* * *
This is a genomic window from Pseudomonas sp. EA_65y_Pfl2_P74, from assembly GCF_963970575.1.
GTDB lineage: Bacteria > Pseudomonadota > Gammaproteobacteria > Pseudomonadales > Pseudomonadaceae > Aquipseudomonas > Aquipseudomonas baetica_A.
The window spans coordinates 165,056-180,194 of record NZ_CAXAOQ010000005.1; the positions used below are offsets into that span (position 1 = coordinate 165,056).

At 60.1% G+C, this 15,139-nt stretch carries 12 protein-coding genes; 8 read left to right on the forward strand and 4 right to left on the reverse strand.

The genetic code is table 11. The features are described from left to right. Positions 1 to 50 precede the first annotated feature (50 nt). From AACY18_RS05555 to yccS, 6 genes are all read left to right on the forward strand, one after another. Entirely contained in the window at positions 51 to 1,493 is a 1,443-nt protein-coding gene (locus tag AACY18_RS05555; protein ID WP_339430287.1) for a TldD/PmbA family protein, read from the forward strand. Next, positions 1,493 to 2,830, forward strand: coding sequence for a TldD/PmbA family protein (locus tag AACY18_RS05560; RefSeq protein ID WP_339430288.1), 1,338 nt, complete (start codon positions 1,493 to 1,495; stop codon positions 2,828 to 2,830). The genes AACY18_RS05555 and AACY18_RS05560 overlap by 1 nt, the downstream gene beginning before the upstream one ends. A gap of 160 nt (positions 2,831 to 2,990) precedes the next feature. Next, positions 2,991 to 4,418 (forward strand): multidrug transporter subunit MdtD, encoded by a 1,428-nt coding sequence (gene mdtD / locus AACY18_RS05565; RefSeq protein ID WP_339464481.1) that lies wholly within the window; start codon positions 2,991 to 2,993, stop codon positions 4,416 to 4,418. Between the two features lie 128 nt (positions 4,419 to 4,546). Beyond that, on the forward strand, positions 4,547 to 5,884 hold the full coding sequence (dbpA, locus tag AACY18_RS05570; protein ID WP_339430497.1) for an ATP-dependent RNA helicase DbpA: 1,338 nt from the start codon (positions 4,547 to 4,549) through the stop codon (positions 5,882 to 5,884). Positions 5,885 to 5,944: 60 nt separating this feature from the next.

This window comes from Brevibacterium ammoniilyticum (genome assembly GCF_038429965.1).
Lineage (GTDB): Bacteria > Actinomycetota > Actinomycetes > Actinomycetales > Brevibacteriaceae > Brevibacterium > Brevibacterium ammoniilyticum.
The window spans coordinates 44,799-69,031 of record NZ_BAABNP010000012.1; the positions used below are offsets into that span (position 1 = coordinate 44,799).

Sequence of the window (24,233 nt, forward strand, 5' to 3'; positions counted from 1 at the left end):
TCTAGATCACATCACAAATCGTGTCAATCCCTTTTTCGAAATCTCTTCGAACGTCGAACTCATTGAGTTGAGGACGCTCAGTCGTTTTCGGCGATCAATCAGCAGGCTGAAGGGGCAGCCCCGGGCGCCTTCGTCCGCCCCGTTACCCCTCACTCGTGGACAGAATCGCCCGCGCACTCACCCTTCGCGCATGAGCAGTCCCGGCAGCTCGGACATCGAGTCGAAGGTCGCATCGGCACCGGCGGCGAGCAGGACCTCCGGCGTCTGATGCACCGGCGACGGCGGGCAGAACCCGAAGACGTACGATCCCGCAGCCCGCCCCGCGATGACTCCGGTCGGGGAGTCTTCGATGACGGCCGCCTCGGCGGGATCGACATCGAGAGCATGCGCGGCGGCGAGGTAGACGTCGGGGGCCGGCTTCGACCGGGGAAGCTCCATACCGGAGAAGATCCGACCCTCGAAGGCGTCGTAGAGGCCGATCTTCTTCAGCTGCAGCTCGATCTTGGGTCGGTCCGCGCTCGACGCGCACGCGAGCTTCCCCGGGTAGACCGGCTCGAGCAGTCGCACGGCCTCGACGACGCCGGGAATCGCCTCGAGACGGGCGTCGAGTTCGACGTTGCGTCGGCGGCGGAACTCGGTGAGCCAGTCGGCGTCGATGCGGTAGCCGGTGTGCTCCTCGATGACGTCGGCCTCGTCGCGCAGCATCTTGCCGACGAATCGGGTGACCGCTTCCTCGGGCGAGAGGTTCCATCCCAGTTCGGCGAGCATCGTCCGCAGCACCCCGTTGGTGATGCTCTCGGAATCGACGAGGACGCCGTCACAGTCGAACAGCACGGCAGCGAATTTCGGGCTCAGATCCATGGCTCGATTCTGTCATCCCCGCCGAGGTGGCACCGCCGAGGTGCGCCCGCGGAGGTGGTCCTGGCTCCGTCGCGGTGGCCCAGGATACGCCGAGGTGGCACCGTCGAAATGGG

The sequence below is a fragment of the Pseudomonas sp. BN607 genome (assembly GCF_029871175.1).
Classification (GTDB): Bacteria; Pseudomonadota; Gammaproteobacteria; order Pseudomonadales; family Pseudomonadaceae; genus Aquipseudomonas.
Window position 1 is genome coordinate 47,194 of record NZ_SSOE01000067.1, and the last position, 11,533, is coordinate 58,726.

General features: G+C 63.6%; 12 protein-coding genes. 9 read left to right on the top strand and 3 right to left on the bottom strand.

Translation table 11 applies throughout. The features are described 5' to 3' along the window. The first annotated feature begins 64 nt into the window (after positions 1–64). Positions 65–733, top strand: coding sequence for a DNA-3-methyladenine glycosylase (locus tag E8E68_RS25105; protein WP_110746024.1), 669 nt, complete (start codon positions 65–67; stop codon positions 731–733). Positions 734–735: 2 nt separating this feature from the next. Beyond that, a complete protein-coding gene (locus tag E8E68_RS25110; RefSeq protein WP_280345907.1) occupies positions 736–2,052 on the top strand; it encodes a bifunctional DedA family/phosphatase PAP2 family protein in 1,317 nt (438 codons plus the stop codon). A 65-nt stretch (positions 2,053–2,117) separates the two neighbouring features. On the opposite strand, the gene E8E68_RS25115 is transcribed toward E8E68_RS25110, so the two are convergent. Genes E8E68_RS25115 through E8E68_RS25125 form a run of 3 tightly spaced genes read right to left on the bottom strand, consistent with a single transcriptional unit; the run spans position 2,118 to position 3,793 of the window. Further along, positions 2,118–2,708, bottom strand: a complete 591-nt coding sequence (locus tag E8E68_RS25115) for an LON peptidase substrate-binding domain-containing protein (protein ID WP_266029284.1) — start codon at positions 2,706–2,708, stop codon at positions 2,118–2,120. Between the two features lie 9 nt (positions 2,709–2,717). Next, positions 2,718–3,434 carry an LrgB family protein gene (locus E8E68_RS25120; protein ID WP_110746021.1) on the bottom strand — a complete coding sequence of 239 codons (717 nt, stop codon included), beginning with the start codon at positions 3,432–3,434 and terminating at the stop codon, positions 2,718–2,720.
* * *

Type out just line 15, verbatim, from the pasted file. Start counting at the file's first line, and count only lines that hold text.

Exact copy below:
Translation table 11 applies throughout. The features are described 5' to 3' along the window. The first annotated feature begins 64 nt into the window (after positions 1–64). Positions 65–733, top strand: coding sequence for a DNA-3-methyladenine glycosylase (locus tag E8E68_RS25105; protein WP_110746024.1), 669 nt, complete (start codon positions 65–67; stop codon positions 731–733). Positions 734–735: 2 nt separating this feature from the next. Beyond that, a complete protein-coding gene (locus tag E8E68_RS25110; RefSeq protein WP_280345907.1) occupies positions 736–2,052 on the top strand; it encodes a bifunctional DedA family/phosphatase PAP2 family protein in 1,317 nt (438 codons plus the stop codon). A 65-nt stretch (positions 2,053–2,117) separates the two neighbouring features. On the opposite strand, the gene E8E68_RS25115 is transcribed toward E8E68_RS25110, so the two are convergent. Genes E8E68_RS25115 through E8E68_RS25125 form a run of 3 tightly spaced genes read right to left on the bottom strand, consistent with a single transcriptional unit; the run spans position 2,118 to position 3,793 of the window. Further along, positions 2,118–2,708, bottom strand: a complete 591-nt coding sequence (locus tag E8E68_RS25115) for an LON peptidase substrate-binding domain-containing protein (protein ID WP_266029284.1) — start codon at positions 2,706–2,708, stop codon at positions 2,118–2,120. Between the two features lie 9 nt (positions 2,709–2,717). Next, positions 2,718–3,434 carry an LrgB family protein gene (locus E8E68_RS25120; protein ID WP_110746021.1) on the bottom strand — a complete coding sequence of 239 codons (717 nt, stop codon included), beginning with the start codon at positions 3,432–3,434 and terminating at the stop codon, positions 2,718–2,720.